Hygge part 1 - 5 ways to use light to beat the winter blues

Winter is coming and we all know what comes with it – short days and long nights, together with cold, harsh weather.  This is the time of year when the outdoors is at its most challenging and so it’s important to make the most of the indoors.  While the Danish concept of hygge (roughly translatable as cosiness) is applicable all year round, it really comes into its own in winter, when there is such a sharp contrast between the outer world and the inner one.  Because of this, I’ll be running a series on hygge over the winter months, with posts every other week.  This week, I’ll looking at the importance of creating a positive atmosphere, focusing on the importance of light.

Top tip – think safety first

Before we get into hygge itself, I’d just like to remind people that being able to see is important from a safety perspective, so before you start applying the principles of hygge to your home, please take the time to double-check whether there’s anything you need to do to make sure you can see and be seen this winter.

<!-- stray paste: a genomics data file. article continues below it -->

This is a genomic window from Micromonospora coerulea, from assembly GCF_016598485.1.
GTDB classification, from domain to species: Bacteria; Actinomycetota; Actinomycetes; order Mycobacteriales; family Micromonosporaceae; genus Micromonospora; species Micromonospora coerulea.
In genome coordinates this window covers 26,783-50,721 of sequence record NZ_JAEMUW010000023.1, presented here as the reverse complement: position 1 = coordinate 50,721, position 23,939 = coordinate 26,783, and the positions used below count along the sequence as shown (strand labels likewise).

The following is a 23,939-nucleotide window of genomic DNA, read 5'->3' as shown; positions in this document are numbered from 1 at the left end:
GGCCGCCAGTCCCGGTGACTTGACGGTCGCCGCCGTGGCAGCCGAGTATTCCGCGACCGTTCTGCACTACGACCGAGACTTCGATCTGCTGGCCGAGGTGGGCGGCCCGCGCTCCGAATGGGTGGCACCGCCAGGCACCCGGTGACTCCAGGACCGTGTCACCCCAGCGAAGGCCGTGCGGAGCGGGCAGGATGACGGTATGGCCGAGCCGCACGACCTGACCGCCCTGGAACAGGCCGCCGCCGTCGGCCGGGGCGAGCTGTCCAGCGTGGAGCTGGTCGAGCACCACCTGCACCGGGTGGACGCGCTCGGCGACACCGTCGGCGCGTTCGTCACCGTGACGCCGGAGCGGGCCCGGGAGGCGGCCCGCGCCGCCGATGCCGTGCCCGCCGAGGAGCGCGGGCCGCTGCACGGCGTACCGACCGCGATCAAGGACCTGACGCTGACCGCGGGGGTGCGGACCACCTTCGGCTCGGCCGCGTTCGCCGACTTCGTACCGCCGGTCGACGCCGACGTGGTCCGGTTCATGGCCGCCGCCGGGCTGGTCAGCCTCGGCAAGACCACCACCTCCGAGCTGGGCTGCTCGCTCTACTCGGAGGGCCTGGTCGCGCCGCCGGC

Bonus tip for dog owners – I am a big fan of light-up collars.  They make it easy for me to see my dog when he is off the lead (he’s big and likes to run) and if, somehow, he did wind up trying to cross a road by himself (I can’t think how but…), he’d stand a better chance of being seen.

So, on with the hygge.  I’m going to explain five ways you can use light to help promote your health and wellness over the winter.  I’ll include links to show you what I mean but to be clear the links are normal ones, not affiliate ones, in other words, I’m not making any money out of them.  If I ever do decide to use affiliate links, I’ll be sure to let you know about it.

Light form 1 – sunrise alarm clocks